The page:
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Publication numberUS20060099707 A1
Publication typeApplication
Application numberUS 10/984,221
Publication dateMay 11, 2006
Filing dateNov 9, 2004
Priority dateNov 9, 2004
Publication number10984221, 984221, US 2006/0099707 A1, US 2006/099707 A1, US 20060099707 A1, US 20060099707A1, US 2006099707 A1, US 2006099707A1, US-A1-20060099707, US-A1-2006099707, US2006/0099707A1, US2006/099707A1, US20060099707 A1, US20060099707A1, US2006099707 A1, US2006099707A1
InventorsAlan Nelson, Florence Patten
Original AssigneeNelson Alan C, Patten Florence W
Export CitationBiBTeX, EndNote, RefMan
External Links: USPTO, USPTO Assignment, Espacenet
Filtration; solvent exchange; disposable; cassettes
US 20060099707 A1
Abstract
An apparatus and method for automated cell preparation is described. A biological cell sample, including large particles and smaller objects of interest, is introduced into a first chamber. The large particles are trapped in the first chamber using a first filter, while smaller objects-of-interest and small particles pass through the first filter into the second chamber where the objects-of-interest are trapped by a second filter having a smaller pore size than the first filter and the small particles pass through the second filter if they are smaller than the objects-of-interest. Debris is purged from the first chamber while the objects-of-interest are trapped in the second chamber. The objects-of-interest are dispensed from the second chamber.
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Claims(32)
1. A method for automated cell preparation comprising the steps of:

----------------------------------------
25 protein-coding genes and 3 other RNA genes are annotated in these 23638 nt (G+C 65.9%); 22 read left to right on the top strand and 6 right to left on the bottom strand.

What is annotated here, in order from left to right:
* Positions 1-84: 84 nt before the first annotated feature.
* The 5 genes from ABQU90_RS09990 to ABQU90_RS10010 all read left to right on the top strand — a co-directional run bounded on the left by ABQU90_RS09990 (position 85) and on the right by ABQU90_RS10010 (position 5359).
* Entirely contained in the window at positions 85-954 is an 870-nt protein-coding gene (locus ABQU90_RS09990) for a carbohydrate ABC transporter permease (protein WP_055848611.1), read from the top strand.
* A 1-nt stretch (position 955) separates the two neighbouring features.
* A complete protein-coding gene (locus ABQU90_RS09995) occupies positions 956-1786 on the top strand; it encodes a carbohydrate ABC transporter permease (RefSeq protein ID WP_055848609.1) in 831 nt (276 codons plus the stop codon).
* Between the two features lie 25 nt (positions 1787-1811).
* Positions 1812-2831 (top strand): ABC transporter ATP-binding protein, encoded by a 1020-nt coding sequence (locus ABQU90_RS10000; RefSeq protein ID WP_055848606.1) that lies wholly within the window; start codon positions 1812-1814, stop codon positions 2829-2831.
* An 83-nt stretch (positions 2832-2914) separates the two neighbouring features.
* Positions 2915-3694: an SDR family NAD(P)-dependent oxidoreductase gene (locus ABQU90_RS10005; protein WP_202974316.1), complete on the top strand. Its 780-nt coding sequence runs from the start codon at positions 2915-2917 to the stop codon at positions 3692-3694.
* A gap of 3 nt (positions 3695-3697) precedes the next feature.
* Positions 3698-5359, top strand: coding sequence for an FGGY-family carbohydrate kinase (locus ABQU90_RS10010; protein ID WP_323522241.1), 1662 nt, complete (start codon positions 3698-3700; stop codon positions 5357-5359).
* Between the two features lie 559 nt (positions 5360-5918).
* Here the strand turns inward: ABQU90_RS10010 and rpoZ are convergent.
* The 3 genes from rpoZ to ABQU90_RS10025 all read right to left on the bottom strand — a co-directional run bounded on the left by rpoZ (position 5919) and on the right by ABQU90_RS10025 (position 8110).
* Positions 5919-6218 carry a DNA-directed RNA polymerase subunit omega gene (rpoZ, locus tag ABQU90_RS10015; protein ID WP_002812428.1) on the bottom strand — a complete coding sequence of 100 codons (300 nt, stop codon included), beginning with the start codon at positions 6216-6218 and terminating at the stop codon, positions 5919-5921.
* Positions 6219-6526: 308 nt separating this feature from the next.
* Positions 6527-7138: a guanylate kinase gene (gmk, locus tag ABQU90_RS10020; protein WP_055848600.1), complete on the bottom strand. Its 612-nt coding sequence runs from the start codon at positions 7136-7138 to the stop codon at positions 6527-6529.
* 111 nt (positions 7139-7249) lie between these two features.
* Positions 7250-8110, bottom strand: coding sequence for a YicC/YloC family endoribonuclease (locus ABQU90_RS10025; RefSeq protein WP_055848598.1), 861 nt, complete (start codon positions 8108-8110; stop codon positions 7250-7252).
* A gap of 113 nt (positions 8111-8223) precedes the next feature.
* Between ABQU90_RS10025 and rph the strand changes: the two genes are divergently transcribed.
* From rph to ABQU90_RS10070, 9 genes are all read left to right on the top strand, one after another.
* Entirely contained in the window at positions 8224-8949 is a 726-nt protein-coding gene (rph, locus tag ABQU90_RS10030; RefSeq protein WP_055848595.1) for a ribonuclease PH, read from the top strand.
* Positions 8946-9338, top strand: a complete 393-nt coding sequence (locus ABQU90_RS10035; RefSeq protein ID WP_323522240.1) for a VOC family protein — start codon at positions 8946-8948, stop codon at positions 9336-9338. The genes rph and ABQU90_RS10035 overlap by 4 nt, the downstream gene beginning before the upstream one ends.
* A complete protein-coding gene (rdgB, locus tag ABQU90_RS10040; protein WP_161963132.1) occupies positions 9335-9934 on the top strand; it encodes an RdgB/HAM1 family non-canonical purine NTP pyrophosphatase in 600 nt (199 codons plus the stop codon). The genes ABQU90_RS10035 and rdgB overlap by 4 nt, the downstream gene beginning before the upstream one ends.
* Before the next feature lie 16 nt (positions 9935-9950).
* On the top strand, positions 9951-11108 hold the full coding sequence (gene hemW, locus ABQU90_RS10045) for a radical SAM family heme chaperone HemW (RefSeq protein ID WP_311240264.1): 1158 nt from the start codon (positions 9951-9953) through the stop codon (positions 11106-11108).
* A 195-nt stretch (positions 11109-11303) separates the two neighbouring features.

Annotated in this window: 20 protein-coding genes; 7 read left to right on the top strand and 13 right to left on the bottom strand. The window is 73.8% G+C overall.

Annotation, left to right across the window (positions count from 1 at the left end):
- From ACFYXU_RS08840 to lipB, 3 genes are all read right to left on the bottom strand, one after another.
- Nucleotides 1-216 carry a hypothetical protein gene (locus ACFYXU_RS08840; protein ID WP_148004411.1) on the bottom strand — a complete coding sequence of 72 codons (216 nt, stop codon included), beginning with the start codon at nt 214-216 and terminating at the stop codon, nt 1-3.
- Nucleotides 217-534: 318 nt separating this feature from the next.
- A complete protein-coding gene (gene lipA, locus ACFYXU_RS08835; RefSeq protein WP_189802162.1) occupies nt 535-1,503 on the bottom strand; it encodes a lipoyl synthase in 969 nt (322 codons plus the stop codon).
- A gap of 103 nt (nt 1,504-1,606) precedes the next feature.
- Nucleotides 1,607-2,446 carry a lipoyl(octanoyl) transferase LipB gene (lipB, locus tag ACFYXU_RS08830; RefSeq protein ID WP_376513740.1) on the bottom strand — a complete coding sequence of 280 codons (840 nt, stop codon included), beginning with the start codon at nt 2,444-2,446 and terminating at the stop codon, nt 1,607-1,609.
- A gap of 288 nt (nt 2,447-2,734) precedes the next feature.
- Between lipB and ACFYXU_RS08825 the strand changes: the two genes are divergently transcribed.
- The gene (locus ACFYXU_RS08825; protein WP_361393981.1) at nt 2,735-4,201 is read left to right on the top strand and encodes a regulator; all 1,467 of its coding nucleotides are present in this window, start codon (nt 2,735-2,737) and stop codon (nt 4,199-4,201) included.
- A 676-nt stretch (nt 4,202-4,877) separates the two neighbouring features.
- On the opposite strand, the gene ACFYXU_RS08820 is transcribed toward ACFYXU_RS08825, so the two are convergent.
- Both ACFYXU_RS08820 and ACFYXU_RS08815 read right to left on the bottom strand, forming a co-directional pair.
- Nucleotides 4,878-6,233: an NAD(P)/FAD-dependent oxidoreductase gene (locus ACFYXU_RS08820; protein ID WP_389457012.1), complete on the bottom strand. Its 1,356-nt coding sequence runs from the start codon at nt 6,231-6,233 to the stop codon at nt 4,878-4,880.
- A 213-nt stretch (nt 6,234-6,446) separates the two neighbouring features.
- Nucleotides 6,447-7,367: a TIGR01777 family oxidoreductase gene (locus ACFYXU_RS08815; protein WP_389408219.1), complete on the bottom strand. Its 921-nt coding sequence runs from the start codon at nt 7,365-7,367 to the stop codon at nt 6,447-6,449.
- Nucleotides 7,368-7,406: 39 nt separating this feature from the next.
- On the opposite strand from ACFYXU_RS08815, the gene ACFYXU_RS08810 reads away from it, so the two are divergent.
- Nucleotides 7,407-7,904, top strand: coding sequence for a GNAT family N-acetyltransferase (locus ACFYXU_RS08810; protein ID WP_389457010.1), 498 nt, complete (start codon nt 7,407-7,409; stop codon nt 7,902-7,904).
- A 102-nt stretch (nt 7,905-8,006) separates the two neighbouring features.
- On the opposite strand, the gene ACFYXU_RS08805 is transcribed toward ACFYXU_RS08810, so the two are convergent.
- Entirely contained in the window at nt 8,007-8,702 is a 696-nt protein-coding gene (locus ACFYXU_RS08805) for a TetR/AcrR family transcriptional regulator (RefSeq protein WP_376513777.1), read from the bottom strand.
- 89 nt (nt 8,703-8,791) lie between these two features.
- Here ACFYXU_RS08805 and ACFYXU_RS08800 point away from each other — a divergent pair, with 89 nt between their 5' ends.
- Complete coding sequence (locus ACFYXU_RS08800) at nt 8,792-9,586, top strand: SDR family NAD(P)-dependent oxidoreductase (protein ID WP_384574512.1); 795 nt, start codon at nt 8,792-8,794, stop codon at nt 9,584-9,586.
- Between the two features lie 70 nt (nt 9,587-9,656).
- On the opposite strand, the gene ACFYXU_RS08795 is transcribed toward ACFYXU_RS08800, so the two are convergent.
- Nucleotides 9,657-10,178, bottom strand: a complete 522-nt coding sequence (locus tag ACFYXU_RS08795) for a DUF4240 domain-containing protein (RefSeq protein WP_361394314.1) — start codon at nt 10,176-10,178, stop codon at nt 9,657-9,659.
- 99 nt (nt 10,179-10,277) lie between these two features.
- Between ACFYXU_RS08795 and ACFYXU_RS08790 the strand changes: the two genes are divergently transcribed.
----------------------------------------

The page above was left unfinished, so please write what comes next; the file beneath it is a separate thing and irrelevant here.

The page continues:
introducing a biological cell sample including large particles and smaller objects of interest into a first chamber;
trapping the large particles in the first chamber using a first filter, while smaller objects of interest pass through the first filter into a second chamber and are trapped by a second filter having a smaller pore size than the first filter, wherein the second chamber is in fluid communication with the first chamber, and separated from the first chamber by the first filter;
freeing debris from the first filter while the smaller objects of interest are trapped in the second chamber;
then dispensing the smaller objects of interest from the second chamber into a concentration module,
concentrating the smaller objects of interest to form a cell concentrate;
flushing the cell concentrate to transport the smaller objects of interest to a capillary receptacle; and
blending the remaining portion of the smaller objects of interest in the capillary receptacle with an optical gel to allow viewing of the smaller objects of interest in a microscope.
2. The method of claim 1 wherein the step of freeing debris further comprises using a pulse of clearing fluid to free debris from the first filter.
3. The method of claim 2 wherein the clearing fluid comprises ethanol (EtOH).
4. A method for automated cell preparation comprising the steps of:
introducing a biological cell sample including large particles and smaller objects of interest into a first chamber;
trapping the large particles in the first chamber using a first filter, while smaller objects of interest pass through the first filter into a second chamber and are trapped by a second filter having a smaller pore size than the first filter, wherein the second chamber is in fluid communication with the first chamber, and separated from the first chamber by the first filter; and
passing fluid from the second chamber through the second filter to a detection module including a debris and macrophage detection system, wherein the debris and macrophage detection system includes a capillary tube for receiving fluid, a laser light source positioned for illuminating particles in the capillary tube so as to produce small angle light scattering (SALS) for particle size detection and large angle light scattering (LALS) for particle nuclear complexity detection, and a plurality of photodetectors positioned to receive scattered light including small angle light scattering for particle size detection and large angle light scattering for particle nuclear complexity detection.